Finally, CPRE analyzed student test results from both district and state assessments. Using student-level data from Grades 3–8, we constructed models that compared team-based and non-team-based schools’ performance and examined the relationships between team instructional practices and student achievement. Although high school achievement data were available, we did not use them for these analyses because, beginning in the eighth grade, students were given multiple opportunities to pass the same test. Therefore, ninth graders taking the test included only those who did not pass at the end of the eighth grade, and so on until graduation.


Much of the analyses in this article are based on a series of survey scales constructed from the population survey completed by Cincinnati teachers in the springs of 1998, 1999, and 2000. Many of the survey scales have been previously validated (Consortium for Policy Research in Education, Research for Action, & OMG Center for Collaborative Learning, 1998; Sebring et al., 1995), whereas others were constructed through confirmatory factor analysis (Supovitz, 1998).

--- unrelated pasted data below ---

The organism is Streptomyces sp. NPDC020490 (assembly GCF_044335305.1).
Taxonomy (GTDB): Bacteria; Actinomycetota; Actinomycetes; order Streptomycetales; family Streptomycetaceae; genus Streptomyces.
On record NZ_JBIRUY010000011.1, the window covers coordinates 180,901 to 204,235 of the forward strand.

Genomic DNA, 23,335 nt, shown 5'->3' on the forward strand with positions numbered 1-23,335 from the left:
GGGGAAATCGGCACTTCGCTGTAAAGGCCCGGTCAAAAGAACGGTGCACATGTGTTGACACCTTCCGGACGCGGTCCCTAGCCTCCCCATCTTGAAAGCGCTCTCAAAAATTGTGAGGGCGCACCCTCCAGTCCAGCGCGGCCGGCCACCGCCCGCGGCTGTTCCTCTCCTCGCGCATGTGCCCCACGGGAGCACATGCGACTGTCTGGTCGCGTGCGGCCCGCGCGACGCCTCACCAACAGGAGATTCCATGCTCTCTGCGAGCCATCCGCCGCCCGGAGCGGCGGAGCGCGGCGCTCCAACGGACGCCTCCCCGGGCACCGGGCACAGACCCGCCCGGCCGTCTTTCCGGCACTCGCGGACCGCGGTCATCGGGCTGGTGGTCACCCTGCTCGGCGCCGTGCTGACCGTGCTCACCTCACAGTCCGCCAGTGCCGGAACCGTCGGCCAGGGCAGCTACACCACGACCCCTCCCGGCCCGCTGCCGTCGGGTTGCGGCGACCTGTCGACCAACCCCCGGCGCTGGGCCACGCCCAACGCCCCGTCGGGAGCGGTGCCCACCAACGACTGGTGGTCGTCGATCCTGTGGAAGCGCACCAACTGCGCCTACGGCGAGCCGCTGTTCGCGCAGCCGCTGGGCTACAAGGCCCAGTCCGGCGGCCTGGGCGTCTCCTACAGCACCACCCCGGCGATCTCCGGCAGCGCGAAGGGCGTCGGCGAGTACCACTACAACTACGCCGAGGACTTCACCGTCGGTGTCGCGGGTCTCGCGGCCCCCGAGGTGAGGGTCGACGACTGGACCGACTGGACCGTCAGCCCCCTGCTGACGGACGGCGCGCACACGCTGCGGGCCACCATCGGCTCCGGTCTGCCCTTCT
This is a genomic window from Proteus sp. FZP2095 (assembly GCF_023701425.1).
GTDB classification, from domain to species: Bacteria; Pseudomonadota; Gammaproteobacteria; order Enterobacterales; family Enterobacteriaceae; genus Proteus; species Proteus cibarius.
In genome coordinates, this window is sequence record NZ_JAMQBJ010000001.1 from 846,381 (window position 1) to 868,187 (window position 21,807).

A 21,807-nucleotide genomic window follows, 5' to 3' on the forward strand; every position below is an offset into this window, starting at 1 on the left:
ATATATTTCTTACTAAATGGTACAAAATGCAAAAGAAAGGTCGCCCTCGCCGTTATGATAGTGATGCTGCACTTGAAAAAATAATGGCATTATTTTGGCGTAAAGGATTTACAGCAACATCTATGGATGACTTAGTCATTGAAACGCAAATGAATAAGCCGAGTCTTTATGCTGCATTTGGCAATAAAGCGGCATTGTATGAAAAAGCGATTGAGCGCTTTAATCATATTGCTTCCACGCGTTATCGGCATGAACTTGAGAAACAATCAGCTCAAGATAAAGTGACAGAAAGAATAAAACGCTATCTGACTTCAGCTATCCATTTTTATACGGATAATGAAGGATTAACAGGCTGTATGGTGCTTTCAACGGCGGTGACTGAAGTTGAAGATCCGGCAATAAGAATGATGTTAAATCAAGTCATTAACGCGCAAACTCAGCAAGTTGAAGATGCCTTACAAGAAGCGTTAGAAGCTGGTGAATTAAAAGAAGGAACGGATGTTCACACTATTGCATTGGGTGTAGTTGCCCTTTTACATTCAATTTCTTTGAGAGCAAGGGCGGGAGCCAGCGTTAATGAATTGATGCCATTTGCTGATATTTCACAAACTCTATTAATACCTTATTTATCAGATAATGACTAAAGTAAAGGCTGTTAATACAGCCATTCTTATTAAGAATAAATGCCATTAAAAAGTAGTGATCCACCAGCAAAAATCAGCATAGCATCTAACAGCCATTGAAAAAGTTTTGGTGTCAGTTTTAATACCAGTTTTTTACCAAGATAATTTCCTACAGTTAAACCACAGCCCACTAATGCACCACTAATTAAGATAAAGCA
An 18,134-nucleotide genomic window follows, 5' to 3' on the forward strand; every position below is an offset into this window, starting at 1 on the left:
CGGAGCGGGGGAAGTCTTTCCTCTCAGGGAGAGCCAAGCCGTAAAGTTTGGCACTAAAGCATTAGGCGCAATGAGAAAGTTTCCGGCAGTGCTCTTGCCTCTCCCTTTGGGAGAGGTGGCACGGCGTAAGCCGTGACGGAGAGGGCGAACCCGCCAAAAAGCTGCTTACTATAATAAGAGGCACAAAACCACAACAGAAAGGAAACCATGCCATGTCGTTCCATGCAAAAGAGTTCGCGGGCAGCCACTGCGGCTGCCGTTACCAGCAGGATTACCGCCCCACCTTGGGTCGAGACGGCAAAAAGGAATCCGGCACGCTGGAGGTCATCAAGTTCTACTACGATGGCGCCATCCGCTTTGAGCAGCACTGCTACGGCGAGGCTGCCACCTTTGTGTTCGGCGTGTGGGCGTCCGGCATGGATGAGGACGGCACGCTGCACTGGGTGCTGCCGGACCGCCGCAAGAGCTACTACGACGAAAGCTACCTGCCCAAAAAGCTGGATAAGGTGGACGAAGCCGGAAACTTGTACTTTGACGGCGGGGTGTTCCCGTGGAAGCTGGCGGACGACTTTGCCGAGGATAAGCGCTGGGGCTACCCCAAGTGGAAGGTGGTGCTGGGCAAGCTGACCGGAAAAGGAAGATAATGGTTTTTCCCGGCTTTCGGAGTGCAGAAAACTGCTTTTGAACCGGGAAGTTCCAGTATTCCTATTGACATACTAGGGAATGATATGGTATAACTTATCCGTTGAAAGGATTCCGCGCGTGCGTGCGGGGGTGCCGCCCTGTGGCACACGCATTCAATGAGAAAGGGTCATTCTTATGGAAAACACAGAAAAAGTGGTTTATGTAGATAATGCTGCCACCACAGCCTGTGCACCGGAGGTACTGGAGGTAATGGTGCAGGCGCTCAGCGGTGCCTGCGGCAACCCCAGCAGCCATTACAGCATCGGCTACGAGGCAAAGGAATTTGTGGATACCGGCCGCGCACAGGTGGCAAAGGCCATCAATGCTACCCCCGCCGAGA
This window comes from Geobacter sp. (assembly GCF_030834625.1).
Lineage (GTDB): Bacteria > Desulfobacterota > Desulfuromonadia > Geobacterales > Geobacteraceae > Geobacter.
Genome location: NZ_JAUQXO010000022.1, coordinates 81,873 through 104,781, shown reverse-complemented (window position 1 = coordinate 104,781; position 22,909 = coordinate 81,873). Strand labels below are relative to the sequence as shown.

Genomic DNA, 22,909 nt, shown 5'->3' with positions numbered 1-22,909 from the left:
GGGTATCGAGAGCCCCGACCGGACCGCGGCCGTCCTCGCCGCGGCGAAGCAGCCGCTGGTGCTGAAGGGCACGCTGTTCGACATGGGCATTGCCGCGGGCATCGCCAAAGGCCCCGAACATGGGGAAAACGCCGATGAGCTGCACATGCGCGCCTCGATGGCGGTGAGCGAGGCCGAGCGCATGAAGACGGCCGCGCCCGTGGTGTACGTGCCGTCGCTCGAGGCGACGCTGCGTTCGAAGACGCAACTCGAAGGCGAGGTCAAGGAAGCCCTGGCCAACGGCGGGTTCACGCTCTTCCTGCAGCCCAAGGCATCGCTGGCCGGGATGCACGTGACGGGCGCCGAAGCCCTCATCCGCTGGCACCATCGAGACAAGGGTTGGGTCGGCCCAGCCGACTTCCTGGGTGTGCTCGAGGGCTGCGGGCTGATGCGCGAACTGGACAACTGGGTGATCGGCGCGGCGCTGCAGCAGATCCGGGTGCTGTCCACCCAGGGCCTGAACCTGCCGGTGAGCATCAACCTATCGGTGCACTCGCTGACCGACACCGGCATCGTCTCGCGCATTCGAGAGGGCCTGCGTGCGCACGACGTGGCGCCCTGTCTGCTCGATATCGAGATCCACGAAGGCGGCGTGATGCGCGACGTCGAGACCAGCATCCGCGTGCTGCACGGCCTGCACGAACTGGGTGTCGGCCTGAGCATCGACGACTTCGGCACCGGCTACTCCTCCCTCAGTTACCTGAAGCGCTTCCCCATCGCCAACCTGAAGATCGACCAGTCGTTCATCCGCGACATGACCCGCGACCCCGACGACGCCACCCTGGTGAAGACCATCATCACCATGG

In all, we constructed three types of scales from survey items. First, using items that were asked of teachers in both the team-based and non-team-based schools, we constructed school culture scales that represented different dimensions of school culture. These were used to compare the culture of team-based and non-team-based schools over time. Second, we constructed two individual-level teacher instructional practice scales that we used to compare the teachers in team-based and non-team-based schools. Third, using the survey data solely from the teachers in the team-based schools, we constructed team average scales of three dimensions of team instructional practice. The scales that are used as the basis for analysis in this article are briefly described below. The items that underlie each scale, their reliabilities, and the methods by which the scales were constructed are described in Appendix A.

School Culture Scales